Commentary

The Industry Doth Protest Too Much

By Joyce Hale |

Taxpayers throughout the state are on the hook for damage done to highways from thousands of trucks drilling and servicing gas wells.

A severance tax is imposed on the removal of nonrenewable mineral resources. It is charged to producers and those with a working or royalty interest.

Mineral removal ultimately leaves a region poorer, so the tax, is in essence, an impact fee. Since the average person is unfamiliar with this tax, those who benefit by keeping it low, mislead consumers when saying an increase would drive up energy costs for heating and cooling.

The truth is pricing for the gas we use is regionally determined when a convergence of pipelines from producing states is combined and priced to meet the average costs the various producers experience.

Erath, La., is a small town and junction point for pipelines known as the Henry Hub. This is the pricing point for contracts traded on the New York Mercantile Exchange and owned by Sabine Pipeline LLC. From there, the gas interconnects with many interstate and intrastate pipelines.

When calculating costs, it is assumed producers will be expected to pay a severance tax, so this is already part of the allowance considered in hub pricing. Raising Arkansas’ severance tax comparable to other states in the region will simply align severance taxes in the Fayetteville Shale play with what neighboring states are already collecting.

Jobs will continue regardless of the severance tax for numerous reasons. Undeveloped leases must be developed to keep them from expiring.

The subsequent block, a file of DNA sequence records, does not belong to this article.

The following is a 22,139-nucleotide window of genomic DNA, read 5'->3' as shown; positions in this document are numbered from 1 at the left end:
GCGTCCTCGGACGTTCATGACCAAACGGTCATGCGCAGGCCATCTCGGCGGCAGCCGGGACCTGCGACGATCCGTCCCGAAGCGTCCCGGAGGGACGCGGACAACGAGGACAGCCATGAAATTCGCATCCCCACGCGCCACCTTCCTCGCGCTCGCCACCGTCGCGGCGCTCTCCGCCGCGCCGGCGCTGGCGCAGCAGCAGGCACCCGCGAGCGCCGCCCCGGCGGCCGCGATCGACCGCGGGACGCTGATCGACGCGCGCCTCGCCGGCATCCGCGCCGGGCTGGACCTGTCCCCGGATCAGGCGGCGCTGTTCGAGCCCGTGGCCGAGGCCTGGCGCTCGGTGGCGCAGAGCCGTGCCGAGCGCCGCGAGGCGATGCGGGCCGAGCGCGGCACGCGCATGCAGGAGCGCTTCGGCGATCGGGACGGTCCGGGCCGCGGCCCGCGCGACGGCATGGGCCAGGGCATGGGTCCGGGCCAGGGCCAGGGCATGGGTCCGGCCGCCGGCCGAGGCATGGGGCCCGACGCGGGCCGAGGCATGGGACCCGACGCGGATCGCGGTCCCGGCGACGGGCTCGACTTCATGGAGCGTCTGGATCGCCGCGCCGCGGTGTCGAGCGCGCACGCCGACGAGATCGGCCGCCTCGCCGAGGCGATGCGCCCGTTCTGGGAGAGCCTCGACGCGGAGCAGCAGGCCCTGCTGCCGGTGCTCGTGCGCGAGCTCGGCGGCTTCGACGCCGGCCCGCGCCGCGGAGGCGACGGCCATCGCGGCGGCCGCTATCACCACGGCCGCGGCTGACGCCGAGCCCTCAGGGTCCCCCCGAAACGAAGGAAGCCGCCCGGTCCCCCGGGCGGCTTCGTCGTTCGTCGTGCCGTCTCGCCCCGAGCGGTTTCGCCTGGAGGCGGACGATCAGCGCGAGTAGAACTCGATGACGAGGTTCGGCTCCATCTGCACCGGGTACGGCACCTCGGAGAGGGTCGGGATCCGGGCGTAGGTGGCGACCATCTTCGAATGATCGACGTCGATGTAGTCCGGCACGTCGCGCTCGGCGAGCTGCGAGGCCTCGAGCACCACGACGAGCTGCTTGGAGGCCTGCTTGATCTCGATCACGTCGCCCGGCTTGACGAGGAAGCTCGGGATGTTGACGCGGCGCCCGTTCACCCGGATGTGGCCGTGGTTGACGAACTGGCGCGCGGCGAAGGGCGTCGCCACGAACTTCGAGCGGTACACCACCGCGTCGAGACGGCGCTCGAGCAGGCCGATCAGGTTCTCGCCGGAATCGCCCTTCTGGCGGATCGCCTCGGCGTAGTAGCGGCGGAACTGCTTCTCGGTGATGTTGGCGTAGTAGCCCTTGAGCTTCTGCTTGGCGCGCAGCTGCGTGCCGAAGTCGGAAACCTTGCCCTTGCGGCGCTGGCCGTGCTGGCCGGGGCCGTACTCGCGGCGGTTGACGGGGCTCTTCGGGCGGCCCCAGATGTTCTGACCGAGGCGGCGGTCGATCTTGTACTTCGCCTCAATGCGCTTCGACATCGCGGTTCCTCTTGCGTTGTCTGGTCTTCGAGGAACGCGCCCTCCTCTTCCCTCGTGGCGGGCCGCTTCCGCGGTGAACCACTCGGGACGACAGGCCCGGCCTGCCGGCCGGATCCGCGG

The last thing a company wants is to renegotiate an expired lease once mineral owners are savvy about values and protections they wished had been included in earlier contracts. Many Fayetteville Shale leases are reaching maturity and must be developed even while current pricing is on a downward trend.

Extremely large companies with foreign ownership now control a high percentage of the gas leases in Arkansas. Their multibillion dollar purchases were made from very deep pockets with the long view in mind. They are capitalized sufficiently to withstand the current market decline, knowing it will eventually return as soon as the glut from overproduction is gone and demand returns. An increase in the severance tax would not be a game changer for the likes of these giants, BHP Billiton (Australia) and British Petroleum.

With only $54.9 million received last year in natural gas severance to offset $454 million in drillers’ highway damage, it is time to fit the tax to the situation. The initiative petition proposes a straight 7 percent wellhead tax with none of the current exemptions. More information can be seen online by searching Committee-for-a-Fair-Severance-Tax. This additional revenue will create jobs since the primary purpose is for repairs to highways, streets and roads. Obtaining more than 62,500 petition signatures is required to give the public their one chance to say who they want to pay for the drilling industry’s road damage.

 

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